Empowerment Theory, It’s a process of increasing personal, interpersonal power so that children, young persons and families can take action to improve their wellbeing (Gutierrez 1999,p.229). Children and families cannot participate actively unless they are empowered. Empowerment emphasizes strength and capacities. Child perspective, this means a child friendly perspective that is informed by new approaches to the study and analysis of children and childhood (James and Prout 1990),( http://www.mdpi.com/2076-0760/3/4/893/pdf).Child must in all circumstances be seen as individuals with same rights and interests and should be given a open platform just as adults to express their views as stipulated in the convention the rights of the child
With this in mind, I hope that my teaching philosophy acts as a compass on my journey to becoming an effective early childhood educator. Every child is unique and therefore their needs would also be different from one another. As a teacher, it is important for me to distinguish the different learning styles, learning development and personalities of each child. Developing a curriculum around the interests of children will allow me to learn more about their emotional, social, physical and cognitive readiness. Learning seems to be an inherent quality of children and most early childhood intellectuals believe that the best way to help a child learn is by
All children have right to equality and to have equal opportunities to learn and develop. Children need to feel valued and to be protected from discrimination. I believe it is very important to raise awareness in children at a very early age and childcare providers have a huge role in forbidding discrimination in a setting in case it may occur as children as young as three may already have a bias and prejudgments. An ECCE educator can always act as a role model and has to always show anti-discriminatory behavior and can encourage her class to develop a positive attitude to the differences, such as gender, ethnicity1, culture, religion, language, sexual orientation, age, ability, disability and social circumstances. When a child care practitioner values anti-discriminatory practice, she also will support the children to achieve: -Better self-esteem -Better confidence to start something new, unknown -Affirming individual and group identities -Strengthens the child’s connection to his family and background -Cater for different traditions,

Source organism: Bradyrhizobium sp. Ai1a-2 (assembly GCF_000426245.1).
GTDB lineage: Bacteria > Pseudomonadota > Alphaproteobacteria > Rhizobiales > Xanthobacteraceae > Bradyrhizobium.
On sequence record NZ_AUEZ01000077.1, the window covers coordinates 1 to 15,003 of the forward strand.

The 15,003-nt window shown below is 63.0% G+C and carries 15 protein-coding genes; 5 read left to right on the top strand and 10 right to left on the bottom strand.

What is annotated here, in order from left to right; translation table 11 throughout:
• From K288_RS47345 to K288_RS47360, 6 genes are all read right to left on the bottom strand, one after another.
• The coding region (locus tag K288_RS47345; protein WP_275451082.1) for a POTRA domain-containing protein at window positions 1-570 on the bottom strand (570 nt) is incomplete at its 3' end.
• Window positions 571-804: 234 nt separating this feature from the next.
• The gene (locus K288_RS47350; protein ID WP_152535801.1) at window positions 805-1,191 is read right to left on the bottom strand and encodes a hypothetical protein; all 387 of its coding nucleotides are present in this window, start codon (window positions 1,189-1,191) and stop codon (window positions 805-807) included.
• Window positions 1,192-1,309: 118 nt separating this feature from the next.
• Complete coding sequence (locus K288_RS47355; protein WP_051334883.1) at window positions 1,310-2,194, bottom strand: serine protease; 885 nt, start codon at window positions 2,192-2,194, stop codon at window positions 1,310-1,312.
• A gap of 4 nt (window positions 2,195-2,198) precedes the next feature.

As an example: in teaching, we can change each student’s behavior and eventually eradicate discriminatory actions learned through their family and cultural environment. In today’s society, we are governed by schemes that try to represent perfect models of how we should look, act, and behave on a regular basis. We see this on television, newspapers, magazines, and around other forms of media. We try to imitate what is shown before our eyes; therefore, mentally envisioning the perfect person, the perfect religion, the perfect culture, or the perfect race. In other words, we create, in our mind, a detailed picture of perfection; this causes us to reject and question everything that is not in our memory, leading to acts such as discrimination.
This is where you need to be careful when communicating with cultural differences. It creates an impact on interpersonal communication because often some business deals between different cultures can effectively be lost. This is due to the company or person not spending the time to get to know the customers '